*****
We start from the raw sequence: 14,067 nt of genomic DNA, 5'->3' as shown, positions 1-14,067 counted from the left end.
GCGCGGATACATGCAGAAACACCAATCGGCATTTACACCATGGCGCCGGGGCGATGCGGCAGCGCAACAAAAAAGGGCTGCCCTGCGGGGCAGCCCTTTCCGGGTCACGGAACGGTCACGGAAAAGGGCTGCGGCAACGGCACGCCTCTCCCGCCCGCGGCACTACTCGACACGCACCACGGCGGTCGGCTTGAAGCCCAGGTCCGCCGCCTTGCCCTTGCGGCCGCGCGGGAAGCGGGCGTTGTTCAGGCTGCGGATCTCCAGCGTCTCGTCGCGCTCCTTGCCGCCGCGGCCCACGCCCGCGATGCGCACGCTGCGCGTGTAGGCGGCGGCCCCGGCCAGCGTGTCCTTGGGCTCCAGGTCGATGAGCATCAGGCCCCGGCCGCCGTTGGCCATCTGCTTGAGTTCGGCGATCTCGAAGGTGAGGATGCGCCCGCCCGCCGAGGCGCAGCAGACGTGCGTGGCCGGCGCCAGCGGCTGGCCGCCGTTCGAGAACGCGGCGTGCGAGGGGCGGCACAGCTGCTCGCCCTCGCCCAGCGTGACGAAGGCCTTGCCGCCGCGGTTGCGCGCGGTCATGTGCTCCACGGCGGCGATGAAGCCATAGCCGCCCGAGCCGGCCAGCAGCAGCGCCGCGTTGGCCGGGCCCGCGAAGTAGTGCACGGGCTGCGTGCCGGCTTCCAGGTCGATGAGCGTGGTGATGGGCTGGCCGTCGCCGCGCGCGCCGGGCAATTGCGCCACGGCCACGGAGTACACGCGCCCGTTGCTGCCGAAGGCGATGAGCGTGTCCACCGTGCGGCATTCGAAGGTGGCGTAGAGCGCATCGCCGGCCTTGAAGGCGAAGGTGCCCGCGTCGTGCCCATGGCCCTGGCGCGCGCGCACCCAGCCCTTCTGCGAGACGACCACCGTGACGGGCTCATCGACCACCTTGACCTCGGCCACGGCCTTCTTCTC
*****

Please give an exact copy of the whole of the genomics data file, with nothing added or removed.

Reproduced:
We start from the raw sequence: 14,067 nt of genomic DNA, 5'->3' as shown, positions 1-14,067 counted from the left end.
GCGCGGATACATGCAGAAACACCAATCGGCATTTACACCATGGCGCCGGGGCGATGCGGCAGCGCAACAAAAAAGGGCTGCCCTGCGGGGCAGCCCTTTCCGGGTCACGGAACGGTCACGGAAAAGGGCTGCGGCAACGGCACGCCTCTCCCGCCCGCGGCACTACTCGACACGCACCACGGCGGTCGGCTTGAAGCCCAGGTCCGCCGCCTTGCCCTTGCGGCCGCGCGGGAAGCGGGCGTTGTTCAGGCTGCGGATCTCCAGCGTCTCGTCGCGCTCCTTGCCGCCGCGGCCCACGCCCGCGATGCGCACGCTGCGCGTGTAGGCGGCGGCCCCGGCCAGCGTGTCCTTGGGCTCCAGGTCGATGAGCATCAGGCCCCGGCCGCCGTTGGCCATCTGCTTGAGTTCGGCGATCTCGAAGGTGAGGATGCGCCCGCCCGCCGAGGCGCAGCAGACGTGCGTGGCCGGCGCCAGCGGCTGGCCGCCGTTCGAGAACGCGGCGTGCGAGGGGCGGCACAGCTGCTCGCCCTCGCCCAGCGTGACGAAGGCCTTGCCGCCGCGGTTGCGCGCGGTCATGTGCTCCACGGCGGCGATGAAGCCATAGCCGCCCGAGCCGGCCAGCAGCAGCGCCGCGTTGGCCGGGCCCGCGAAGTAGTGCACGGGCTGCGTGCCGGCTTCCAGGTCGATGAGCGTGGTGATGGGCTGGCCGTCGCCGCGCGCGCCGGGCAATTGCGCCACGGCCACGGAGTACACGCGCCCGTTGCTGCCGAAGGCGATGAGCGTGTCCACCGTGCGGCATTCGAAGGTGGCGTAGAGCGCATCGCCGGCCTTGAAGGCGAAGGTGCCCGCGTCGTGCCCATGGCCCTGGCGCGCGCGCACCCAGCCCTTCTGCGAGACGACCACCGTGACGGGCTCATCGACCACCTTGACCTCGGCCACGGCCTTCTTCTC